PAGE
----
We’ve written previously about how important reverb can be to getting a great mix. And while reverb can certainly provide the space you need for your mix to really gel, there are times when delay will do a better job of creating that space.
Whether you’re using reverb or delay, the goal is to provide more space in your mixes. Both tools are designed to recreate the effect of sound waves traveling through the natural space of a room, providing a more natural sound to your recordings.
But the use of reverbs and delay also color the entire sound of your mix, providing ambiance to a track that can build the underlying emotional feel of the song. While reverb tends to be the go-to tool for many engineers, here are a few times you may want to try delay instead.
Using too much reverb on your tracks can quickly result in a “washed out” sound. While this occasionally can be what an engineer is going for, you typically want to use reverb and delay to make a more natural sound, not a muddy mix. Delay can be a great way to avoid a cluttered mix, because it can keep the instruments up front while adding some ambience. The tip of using a slap-back delay below is a good example of how to do this.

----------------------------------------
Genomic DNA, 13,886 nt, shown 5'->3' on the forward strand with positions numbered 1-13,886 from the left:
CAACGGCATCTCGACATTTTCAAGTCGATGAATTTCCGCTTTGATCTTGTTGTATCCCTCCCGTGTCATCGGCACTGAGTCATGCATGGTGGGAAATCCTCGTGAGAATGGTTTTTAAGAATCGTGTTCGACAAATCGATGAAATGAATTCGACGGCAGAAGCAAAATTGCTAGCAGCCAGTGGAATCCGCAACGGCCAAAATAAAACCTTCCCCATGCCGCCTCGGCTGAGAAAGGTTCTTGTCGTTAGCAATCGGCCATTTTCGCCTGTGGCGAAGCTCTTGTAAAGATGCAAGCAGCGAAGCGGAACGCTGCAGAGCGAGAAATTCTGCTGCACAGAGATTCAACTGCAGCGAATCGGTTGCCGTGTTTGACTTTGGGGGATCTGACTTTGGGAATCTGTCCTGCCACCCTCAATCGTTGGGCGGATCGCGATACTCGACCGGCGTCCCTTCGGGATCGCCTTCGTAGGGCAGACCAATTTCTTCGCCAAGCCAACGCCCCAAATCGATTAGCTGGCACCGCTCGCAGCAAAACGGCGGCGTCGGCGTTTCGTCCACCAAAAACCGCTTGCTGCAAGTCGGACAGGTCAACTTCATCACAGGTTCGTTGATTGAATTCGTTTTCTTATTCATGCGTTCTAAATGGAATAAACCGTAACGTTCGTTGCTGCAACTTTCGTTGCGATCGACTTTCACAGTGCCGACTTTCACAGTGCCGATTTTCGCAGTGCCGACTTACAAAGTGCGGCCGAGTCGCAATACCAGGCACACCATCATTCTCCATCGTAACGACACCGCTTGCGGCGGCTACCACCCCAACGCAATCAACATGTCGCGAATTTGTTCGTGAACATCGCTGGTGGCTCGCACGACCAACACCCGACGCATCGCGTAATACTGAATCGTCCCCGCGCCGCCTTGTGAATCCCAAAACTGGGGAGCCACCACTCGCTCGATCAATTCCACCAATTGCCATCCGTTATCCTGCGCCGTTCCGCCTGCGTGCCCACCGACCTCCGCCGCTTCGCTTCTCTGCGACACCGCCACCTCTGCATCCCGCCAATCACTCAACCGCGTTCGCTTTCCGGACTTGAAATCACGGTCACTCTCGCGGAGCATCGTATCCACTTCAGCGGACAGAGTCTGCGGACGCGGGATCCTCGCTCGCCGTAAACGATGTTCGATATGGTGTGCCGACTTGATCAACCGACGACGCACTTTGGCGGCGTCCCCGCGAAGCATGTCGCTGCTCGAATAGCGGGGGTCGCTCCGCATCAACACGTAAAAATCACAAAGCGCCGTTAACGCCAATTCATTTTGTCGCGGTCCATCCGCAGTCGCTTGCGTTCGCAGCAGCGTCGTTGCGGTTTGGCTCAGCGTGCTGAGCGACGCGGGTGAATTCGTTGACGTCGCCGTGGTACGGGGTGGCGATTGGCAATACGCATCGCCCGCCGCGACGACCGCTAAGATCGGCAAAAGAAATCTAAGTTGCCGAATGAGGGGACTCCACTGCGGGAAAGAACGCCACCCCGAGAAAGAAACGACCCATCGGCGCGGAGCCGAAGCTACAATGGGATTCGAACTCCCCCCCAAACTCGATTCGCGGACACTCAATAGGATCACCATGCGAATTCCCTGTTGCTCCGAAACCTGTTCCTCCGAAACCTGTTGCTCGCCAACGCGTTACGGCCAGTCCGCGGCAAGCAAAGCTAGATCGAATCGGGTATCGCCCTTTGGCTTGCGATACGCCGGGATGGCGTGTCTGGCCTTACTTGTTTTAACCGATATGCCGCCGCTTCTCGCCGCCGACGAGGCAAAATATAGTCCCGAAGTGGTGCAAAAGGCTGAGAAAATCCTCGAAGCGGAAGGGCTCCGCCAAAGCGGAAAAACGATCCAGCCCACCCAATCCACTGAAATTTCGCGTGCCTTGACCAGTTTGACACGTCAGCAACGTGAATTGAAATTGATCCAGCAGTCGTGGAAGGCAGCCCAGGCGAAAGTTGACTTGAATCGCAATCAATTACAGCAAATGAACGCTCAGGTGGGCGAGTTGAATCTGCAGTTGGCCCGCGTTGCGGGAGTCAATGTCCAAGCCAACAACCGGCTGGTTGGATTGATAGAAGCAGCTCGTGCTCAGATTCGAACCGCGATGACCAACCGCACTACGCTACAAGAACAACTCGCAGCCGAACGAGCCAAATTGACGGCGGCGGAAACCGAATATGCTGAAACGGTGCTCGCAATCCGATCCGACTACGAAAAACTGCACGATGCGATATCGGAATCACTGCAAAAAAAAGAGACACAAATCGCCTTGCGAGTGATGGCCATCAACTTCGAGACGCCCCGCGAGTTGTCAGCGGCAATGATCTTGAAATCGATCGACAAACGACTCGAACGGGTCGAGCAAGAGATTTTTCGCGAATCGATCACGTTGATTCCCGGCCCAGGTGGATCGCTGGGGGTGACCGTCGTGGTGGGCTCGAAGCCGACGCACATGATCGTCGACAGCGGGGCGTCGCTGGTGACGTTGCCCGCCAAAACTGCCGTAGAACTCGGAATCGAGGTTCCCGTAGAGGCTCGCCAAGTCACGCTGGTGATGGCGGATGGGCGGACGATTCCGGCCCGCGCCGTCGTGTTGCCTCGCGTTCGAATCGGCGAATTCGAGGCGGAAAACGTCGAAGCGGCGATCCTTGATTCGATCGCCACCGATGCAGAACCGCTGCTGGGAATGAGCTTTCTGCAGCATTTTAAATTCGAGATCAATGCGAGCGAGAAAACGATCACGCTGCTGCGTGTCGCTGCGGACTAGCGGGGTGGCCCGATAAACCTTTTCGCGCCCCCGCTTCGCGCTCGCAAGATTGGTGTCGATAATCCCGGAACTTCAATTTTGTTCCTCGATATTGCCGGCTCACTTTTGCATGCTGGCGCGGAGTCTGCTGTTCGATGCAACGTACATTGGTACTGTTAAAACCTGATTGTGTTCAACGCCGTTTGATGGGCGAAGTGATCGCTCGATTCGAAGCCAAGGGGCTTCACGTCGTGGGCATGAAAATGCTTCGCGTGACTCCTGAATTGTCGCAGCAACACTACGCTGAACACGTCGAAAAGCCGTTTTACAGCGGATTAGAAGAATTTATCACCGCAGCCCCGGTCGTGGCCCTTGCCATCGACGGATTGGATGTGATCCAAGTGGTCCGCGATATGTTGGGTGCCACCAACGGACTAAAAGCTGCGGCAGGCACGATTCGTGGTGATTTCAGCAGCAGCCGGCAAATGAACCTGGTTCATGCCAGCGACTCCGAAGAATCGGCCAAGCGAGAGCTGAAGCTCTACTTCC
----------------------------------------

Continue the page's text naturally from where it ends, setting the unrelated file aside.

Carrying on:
Applying some reverb to a vocal is a great way to help it “sit” correctly in your mix, but occasionally this can do more harm than good. For example, on faster vocals, the reverb often gets lost in the mix, until you turn it up so much that it no longer gives you the sound you want.
When this happens, a great solution is to add a delay. This way you don’t make the delay as prominent, but it still serves its purpose in the mix. A slap-back delay – featuring a single delay sound – can be a great way to do this without muddying up your vocal.
If you’re a fan of The Edge and his guitar sounds for U2, you’ve probably already considered putting a delay on your guitar. Similar to vocals, too much reverb can make a guitar sound too distant and lack the impact it needs to have. A delay, however, can amplify that impact while still making the track seem much bigger and roomier than the dry track.
While delay and reverb tend to be an either/or proposition, you can occasionally use both to great effect for certain tracks. For example, after finding a great delay, tack on a small room reverb. This can come in handy if the delay is coming through a bit too sharp in your mix. Beware, however, that adding too much reverb can quickly take your track from a place where it sits nicely in the mix to a washed out mess.